And everything CAN be great. It absolutely can. But, we need to remember that even if we didn’t like our old relationship, we were a partial contributor to whatever it was that was happening in that relationship. Have you ever heard the saying, “Whenever there’s a problem, you’re there”? I am not sure who gets credit for that one, but it’s important to remember that whenever something is going on that we don’t like, we are by definition present for it in order to have witnessed for it, so it’s worth our while to ask ourselves how we may have been contributing to it.
Sometimes people get freaked out by these kinds of suggestions, because they don’t like the idea that they might have been to blame for relationship dynamics that they didn’t like, and that they thought were not their fault. It can seem really threatening to consider that we might have had any sort of role in creating a situation that we didn’t like when we think in terms of perpetrators and victims, or fault and innocence. We don’t want to be the bad guy, so to speak, the bad person, the bad-doer, and it may seem like the only alternative to being the bad guy is to be the good guy, or the good person, or the good-doer.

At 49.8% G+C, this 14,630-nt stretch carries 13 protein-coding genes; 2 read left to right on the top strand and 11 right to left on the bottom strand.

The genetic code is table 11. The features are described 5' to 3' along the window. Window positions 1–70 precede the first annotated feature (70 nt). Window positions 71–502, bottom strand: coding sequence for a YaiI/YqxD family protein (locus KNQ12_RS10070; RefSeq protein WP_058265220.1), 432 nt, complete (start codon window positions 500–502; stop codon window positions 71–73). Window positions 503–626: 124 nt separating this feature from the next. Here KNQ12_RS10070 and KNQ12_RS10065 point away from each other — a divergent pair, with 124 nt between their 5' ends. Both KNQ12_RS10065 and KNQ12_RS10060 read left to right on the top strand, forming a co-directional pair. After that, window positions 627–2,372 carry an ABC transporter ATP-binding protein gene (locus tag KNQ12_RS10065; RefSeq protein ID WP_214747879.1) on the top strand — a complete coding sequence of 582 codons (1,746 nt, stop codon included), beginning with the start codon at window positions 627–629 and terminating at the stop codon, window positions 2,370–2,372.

Here’s one little example of what that can look like. So often, people tell me that they tried to communicate differently with their former partner, or their soon-to-be-former partner, but it was just impossible. And I fully understand that we may find the experience of communicating with some people to be really challenging, and that’s fair. But we’re participating in the communication that happens in any relationship, too. We are a part of the communication endeavor. And we stand to gain so much more when we’re willing to look at what we are contributing to the situation – or not contributing to the situation – instead of pinning all the blame on the other person. That doesn’t mean that you aren’t allowed to dislike how someone else communicates. You can! That’s fair! But you can do that without blaming them, and while also taking responsibility for your own participation in the dynamic.
Quite simply, we don’t have to get all wrapped up in blaming anyone – whether it’s ourselves, or someone else. So often we make our dissatisfaction with our relationships a matter of what the other person is doing wrong – or what we are doing wrong – but we don’t have to go there. It can be so much more helpful to be willing to look at our own tendencies with loving awareness, and see if our tendencies, or the way we habitually engage in our relationships, is helping us create the kinds of relationship experiences that we want to have.